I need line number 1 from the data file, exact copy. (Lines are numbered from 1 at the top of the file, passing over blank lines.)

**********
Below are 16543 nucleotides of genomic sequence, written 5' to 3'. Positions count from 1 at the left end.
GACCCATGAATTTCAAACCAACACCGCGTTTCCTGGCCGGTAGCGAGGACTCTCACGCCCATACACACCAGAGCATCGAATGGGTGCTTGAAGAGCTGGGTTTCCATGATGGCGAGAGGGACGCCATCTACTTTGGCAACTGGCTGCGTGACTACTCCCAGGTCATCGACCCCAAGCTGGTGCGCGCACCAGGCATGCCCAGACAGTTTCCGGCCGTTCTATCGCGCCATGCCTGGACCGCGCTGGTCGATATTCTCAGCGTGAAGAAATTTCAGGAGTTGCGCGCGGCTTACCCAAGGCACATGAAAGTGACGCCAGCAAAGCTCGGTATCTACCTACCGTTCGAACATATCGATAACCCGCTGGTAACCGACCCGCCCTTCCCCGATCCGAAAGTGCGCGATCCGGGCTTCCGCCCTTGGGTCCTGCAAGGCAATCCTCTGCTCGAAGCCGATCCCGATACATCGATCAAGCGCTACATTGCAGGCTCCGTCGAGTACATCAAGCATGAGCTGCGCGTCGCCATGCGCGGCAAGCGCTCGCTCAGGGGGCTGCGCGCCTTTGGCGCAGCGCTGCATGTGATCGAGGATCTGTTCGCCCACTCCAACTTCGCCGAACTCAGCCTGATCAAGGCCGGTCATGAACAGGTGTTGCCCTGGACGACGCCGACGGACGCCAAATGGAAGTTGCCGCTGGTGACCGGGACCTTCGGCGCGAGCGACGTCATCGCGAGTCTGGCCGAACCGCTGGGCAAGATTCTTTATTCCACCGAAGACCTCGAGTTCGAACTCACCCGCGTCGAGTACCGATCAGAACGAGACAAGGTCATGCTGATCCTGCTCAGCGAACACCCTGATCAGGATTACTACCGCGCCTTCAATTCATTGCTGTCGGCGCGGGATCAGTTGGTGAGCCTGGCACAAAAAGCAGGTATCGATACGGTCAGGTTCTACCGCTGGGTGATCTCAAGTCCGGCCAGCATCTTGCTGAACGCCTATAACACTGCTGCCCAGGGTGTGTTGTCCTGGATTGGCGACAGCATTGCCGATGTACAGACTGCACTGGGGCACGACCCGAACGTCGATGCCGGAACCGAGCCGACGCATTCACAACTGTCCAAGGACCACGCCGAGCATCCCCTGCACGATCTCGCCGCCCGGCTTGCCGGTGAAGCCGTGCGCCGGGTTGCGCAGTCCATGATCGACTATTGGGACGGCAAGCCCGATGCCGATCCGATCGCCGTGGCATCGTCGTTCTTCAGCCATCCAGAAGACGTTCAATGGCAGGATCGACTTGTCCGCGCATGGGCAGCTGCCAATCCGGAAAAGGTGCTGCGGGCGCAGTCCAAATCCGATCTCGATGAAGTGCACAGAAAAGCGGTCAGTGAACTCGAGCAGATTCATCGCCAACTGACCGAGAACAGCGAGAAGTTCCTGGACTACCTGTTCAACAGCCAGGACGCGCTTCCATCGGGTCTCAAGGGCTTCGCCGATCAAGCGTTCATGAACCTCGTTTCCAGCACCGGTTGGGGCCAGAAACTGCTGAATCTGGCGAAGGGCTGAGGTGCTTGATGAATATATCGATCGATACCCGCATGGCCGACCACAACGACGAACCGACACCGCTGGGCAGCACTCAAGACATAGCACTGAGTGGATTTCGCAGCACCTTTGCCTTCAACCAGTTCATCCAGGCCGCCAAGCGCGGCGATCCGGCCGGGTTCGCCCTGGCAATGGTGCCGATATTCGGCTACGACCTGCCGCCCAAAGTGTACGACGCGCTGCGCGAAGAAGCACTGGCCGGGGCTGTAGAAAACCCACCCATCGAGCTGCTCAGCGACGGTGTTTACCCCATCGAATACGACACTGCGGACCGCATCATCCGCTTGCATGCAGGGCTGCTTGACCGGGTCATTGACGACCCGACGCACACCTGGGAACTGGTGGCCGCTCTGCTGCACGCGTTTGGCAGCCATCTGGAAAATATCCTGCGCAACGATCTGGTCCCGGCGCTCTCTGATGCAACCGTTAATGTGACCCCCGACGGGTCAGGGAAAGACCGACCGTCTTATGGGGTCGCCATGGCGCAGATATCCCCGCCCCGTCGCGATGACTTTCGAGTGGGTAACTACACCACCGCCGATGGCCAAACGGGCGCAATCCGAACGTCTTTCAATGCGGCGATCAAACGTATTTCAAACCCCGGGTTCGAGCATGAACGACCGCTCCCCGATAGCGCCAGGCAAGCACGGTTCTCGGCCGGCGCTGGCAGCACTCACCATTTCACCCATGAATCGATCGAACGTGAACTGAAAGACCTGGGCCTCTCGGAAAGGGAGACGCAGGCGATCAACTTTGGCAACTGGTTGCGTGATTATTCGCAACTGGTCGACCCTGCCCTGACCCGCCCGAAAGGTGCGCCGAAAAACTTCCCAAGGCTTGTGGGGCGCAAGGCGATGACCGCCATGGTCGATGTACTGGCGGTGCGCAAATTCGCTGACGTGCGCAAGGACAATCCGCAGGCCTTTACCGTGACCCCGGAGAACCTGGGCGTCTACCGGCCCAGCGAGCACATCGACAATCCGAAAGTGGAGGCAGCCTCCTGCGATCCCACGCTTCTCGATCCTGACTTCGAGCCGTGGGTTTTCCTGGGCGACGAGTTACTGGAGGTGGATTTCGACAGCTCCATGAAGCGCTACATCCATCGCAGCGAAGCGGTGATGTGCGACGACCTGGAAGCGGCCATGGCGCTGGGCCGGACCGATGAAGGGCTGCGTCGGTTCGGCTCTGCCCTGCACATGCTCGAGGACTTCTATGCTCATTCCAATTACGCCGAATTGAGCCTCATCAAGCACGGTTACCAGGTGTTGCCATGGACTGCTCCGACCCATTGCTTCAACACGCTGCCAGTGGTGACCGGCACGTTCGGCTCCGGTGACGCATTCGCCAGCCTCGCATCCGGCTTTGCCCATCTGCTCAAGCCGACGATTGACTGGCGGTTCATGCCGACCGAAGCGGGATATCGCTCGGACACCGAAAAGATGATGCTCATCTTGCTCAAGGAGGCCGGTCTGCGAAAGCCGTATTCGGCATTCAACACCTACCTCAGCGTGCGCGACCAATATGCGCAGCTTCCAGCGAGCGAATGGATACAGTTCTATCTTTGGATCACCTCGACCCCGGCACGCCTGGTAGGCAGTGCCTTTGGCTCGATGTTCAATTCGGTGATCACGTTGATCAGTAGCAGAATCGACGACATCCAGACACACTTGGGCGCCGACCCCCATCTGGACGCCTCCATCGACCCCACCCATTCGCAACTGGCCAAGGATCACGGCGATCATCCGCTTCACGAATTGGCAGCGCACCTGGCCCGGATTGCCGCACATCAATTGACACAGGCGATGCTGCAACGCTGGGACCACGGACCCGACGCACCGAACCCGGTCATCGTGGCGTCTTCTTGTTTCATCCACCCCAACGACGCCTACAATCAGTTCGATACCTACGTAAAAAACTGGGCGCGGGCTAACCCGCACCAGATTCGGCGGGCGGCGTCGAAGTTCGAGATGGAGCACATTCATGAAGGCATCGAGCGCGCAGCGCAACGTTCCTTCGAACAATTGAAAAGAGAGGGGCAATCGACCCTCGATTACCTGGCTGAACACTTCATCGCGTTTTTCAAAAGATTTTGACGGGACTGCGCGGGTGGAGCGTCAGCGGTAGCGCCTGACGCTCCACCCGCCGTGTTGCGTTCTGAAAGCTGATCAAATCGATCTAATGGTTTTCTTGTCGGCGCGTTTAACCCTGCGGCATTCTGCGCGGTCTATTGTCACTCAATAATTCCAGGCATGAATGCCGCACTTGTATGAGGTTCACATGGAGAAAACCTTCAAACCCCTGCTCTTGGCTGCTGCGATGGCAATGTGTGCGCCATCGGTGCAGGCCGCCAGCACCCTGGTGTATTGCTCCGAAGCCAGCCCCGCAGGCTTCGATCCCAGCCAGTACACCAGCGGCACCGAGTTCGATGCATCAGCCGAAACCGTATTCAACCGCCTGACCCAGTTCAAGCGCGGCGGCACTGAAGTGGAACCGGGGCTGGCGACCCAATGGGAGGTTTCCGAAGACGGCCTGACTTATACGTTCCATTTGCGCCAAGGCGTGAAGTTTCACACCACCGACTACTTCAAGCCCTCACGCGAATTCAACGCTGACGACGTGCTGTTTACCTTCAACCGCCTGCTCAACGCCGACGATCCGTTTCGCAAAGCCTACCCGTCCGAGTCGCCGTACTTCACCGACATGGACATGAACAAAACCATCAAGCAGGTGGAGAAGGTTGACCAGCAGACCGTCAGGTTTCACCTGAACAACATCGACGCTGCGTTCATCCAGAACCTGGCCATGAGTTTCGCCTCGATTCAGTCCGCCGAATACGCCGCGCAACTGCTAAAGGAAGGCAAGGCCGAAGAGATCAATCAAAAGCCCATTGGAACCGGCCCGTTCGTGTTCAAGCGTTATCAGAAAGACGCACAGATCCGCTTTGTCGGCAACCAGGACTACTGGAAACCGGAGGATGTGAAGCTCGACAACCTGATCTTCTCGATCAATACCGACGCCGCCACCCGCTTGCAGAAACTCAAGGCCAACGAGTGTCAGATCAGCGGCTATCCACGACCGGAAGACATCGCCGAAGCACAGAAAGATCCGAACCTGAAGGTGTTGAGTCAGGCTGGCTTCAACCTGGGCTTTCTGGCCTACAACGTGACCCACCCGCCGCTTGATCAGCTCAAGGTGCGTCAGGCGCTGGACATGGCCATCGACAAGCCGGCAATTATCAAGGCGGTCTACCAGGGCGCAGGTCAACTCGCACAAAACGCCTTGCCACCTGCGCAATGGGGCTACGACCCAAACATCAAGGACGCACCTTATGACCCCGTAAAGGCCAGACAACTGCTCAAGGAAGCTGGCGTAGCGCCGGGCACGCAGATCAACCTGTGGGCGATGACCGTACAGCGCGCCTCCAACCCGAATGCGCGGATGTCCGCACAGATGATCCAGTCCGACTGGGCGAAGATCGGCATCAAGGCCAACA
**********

Below are 16543 nucleotides of genomic sequence, written 5' to 3'. Positions count from 1 at the left end.